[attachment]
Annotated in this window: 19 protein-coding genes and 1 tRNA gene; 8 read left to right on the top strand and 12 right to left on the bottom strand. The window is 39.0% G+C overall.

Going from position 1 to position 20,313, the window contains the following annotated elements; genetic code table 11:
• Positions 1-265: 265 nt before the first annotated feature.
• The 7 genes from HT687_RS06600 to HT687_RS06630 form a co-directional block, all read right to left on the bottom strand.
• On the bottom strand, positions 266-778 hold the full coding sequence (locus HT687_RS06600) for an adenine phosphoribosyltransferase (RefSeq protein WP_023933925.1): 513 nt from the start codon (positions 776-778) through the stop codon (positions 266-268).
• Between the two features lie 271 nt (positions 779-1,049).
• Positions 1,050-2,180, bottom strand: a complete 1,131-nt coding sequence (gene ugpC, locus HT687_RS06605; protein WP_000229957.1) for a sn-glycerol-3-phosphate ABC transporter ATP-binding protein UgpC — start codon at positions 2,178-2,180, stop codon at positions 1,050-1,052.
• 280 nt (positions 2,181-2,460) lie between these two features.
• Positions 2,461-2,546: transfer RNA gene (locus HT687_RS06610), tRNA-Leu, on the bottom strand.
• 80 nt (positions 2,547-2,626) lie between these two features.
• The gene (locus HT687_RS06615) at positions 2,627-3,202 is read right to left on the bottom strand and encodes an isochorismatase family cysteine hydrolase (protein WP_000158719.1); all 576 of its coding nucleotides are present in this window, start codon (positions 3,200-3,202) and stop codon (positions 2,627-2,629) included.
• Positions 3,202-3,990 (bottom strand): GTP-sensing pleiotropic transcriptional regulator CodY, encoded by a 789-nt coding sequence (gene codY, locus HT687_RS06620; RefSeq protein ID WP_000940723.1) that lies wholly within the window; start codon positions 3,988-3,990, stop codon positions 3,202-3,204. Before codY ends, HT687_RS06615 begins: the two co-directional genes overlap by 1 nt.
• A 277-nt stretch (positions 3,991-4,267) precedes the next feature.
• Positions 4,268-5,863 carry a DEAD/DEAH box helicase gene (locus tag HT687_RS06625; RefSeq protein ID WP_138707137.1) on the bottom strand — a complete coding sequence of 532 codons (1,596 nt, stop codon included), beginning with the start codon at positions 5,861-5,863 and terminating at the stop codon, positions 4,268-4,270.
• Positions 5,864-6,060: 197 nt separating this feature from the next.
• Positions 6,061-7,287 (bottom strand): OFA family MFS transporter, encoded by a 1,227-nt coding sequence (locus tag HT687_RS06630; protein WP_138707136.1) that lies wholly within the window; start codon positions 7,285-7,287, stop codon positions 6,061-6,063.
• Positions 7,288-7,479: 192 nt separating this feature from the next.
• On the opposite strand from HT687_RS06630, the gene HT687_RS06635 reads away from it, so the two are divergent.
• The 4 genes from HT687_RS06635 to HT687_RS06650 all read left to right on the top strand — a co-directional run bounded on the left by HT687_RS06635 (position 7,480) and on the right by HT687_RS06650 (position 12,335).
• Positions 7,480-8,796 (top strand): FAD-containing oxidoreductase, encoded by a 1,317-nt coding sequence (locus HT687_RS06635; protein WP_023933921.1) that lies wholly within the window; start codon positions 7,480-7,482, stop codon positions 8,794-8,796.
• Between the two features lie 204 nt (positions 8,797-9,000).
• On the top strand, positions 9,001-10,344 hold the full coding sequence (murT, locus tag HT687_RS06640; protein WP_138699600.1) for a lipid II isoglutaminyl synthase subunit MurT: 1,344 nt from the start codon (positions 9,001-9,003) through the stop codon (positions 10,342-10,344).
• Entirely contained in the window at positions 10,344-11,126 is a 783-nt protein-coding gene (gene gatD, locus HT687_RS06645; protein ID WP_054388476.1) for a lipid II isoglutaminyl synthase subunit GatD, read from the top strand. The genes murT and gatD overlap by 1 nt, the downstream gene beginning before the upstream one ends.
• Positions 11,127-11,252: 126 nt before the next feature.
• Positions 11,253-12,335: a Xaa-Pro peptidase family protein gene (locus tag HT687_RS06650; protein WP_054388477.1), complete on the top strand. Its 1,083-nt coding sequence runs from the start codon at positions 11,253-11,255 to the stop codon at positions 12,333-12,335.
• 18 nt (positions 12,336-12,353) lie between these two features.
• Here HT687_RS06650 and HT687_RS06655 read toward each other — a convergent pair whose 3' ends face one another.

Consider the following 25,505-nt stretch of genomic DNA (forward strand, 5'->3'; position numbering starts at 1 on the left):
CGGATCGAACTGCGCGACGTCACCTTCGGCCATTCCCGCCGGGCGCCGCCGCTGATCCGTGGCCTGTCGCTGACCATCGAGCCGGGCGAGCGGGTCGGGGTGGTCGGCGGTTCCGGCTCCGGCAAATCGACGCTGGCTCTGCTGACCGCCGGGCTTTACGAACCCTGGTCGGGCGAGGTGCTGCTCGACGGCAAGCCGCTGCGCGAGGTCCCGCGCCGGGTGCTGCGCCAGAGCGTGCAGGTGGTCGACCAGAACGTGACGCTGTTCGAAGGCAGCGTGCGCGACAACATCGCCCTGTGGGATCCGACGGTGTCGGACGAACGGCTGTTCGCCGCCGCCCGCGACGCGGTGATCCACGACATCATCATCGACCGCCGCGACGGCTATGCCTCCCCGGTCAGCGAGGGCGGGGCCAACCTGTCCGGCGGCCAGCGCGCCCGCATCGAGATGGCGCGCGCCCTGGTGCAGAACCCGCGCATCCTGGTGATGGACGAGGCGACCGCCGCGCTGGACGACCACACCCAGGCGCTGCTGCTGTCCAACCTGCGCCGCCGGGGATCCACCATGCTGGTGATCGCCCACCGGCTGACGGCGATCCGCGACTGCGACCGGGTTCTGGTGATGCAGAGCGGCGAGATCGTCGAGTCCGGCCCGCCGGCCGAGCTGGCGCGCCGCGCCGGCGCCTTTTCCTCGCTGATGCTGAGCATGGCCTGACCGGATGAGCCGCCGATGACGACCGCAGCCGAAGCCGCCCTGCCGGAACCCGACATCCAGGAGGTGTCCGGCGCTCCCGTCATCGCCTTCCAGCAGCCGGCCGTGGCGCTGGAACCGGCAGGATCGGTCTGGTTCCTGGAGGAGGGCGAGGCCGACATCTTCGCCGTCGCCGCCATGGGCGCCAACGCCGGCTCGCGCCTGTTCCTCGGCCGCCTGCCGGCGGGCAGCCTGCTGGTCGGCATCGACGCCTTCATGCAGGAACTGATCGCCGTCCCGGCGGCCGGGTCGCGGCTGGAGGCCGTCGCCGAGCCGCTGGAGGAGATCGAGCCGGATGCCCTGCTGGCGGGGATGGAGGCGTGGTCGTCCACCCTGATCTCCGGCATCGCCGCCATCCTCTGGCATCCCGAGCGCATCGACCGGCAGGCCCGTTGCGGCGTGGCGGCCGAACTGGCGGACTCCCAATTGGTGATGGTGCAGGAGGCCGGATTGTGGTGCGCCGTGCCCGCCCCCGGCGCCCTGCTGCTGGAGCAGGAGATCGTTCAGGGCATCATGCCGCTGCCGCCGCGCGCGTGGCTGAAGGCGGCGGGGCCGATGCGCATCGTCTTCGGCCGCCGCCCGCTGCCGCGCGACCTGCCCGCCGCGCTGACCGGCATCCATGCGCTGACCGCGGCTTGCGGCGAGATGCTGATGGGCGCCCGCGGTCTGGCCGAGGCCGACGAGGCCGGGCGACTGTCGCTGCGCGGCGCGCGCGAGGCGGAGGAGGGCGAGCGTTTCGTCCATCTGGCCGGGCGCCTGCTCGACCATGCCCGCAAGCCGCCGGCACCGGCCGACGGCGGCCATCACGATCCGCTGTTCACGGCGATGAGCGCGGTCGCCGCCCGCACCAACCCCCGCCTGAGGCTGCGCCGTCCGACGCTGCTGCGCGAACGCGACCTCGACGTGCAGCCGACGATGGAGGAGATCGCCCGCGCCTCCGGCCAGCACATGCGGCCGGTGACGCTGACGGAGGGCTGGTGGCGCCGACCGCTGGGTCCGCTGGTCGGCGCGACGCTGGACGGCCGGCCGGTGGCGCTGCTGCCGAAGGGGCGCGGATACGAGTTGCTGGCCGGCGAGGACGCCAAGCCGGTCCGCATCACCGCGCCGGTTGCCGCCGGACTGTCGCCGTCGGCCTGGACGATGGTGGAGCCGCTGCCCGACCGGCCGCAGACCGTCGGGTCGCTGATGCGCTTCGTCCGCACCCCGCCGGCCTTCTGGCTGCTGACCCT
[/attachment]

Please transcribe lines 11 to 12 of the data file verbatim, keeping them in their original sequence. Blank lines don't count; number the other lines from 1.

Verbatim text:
• The gene (locus HT687_RS06615) at positions 2,627-3,202 is read right to left on the bottom strand and encodes an isochorismatase family cysteine hydrolase (protein WP_000158719.1); all 576 of its coding nucleotides are present in this window, start codon (positions 3,200-3,202) and stop codon (positions 2,627-2,629) included.
• Positions 3,202-3,990 (bottom strand): GTP-sensing pleiotropic transcriptional regulator CodY, encoded by a 789-nt coding sequence (gene codY, locus HT687_RS06620; RefSeq protein ID WP_000940723.1) that lies wholly within the window; start codon positions 3,988-3,990, stop codon positions 3,202-3,204. Before codY ends, HT687_RS06615 begins: the two co-directional genes overlap by 1 nt.